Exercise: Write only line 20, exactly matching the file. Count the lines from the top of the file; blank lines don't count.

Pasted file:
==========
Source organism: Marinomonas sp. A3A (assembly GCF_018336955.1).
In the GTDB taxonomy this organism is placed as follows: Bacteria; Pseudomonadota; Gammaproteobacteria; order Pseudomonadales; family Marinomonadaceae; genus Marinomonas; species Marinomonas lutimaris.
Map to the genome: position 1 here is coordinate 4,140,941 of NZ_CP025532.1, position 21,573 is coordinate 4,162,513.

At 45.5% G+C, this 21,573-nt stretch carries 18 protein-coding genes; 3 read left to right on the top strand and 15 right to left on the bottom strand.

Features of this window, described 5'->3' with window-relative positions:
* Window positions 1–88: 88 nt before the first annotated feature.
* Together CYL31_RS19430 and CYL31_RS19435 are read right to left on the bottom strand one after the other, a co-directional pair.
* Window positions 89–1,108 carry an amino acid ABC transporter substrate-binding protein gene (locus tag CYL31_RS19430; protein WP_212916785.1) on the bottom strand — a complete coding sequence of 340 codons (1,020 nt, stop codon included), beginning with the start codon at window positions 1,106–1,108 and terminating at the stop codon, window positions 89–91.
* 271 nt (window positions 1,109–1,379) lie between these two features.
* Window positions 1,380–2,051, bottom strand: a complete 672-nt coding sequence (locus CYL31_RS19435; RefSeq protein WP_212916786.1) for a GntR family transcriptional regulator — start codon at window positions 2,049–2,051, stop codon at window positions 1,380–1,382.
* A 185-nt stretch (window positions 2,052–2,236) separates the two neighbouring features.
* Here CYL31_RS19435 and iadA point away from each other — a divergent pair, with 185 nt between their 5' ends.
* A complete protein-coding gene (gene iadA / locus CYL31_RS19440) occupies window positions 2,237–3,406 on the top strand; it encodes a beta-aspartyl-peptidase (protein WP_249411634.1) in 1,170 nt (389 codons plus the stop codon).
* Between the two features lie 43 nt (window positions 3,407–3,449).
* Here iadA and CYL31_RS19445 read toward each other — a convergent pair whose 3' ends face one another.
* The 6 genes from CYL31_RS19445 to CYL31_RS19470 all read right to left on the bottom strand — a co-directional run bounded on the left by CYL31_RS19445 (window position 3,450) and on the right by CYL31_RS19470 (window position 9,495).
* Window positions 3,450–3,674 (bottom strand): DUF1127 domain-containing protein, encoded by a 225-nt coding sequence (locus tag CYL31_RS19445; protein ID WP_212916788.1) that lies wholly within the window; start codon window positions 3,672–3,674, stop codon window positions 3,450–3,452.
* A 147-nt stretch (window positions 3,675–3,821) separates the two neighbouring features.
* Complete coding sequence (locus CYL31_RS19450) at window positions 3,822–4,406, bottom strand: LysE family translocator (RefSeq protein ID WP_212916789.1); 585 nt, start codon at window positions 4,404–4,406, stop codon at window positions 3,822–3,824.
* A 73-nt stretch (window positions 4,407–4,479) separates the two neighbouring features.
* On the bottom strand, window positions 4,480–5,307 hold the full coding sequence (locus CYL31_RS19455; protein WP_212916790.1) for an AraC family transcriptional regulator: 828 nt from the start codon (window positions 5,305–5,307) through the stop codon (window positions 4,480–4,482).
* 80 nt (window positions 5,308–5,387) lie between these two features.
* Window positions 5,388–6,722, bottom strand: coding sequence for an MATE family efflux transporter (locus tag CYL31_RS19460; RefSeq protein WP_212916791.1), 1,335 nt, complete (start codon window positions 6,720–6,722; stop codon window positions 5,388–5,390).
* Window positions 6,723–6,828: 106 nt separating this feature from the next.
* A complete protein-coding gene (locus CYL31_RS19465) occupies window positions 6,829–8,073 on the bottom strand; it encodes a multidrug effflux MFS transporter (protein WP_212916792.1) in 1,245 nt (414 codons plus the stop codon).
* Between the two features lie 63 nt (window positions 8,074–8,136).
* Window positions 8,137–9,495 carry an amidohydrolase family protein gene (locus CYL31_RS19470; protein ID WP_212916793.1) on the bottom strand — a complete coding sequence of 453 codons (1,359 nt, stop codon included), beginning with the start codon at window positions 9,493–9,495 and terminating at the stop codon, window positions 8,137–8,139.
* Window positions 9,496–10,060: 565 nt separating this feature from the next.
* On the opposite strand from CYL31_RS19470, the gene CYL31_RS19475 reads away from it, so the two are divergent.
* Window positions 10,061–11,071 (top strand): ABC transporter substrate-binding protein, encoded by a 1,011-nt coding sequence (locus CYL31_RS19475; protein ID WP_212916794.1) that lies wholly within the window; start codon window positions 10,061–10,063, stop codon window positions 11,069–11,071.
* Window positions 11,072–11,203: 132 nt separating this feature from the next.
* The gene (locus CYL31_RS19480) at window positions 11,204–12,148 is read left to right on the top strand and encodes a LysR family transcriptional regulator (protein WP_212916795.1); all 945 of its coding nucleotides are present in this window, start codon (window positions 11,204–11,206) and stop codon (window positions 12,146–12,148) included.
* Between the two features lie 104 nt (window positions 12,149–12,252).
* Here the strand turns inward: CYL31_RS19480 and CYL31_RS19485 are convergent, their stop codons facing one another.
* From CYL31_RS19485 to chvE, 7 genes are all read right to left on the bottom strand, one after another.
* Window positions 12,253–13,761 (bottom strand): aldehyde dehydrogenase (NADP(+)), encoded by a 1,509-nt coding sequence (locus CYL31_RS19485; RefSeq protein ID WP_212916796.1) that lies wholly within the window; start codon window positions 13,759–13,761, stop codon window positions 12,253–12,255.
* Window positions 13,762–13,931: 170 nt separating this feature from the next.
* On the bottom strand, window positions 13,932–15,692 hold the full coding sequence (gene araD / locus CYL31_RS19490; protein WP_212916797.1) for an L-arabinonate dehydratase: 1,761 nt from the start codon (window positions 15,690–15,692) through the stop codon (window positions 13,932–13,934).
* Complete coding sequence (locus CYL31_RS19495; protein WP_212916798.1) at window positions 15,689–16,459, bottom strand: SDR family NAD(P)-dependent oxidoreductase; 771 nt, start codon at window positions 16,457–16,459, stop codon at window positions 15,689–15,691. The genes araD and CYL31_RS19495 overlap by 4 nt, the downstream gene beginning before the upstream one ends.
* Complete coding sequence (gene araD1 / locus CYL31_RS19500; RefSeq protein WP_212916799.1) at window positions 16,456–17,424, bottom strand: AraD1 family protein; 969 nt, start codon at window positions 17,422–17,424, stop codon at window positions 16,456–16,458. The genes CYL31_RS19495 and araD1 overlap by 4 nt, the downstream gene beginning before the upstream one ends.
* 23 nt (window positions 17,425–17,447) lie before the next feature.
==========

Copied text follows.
* A 73-nt stretch (window positions 4,407–4,479) separates the two neighbouring features.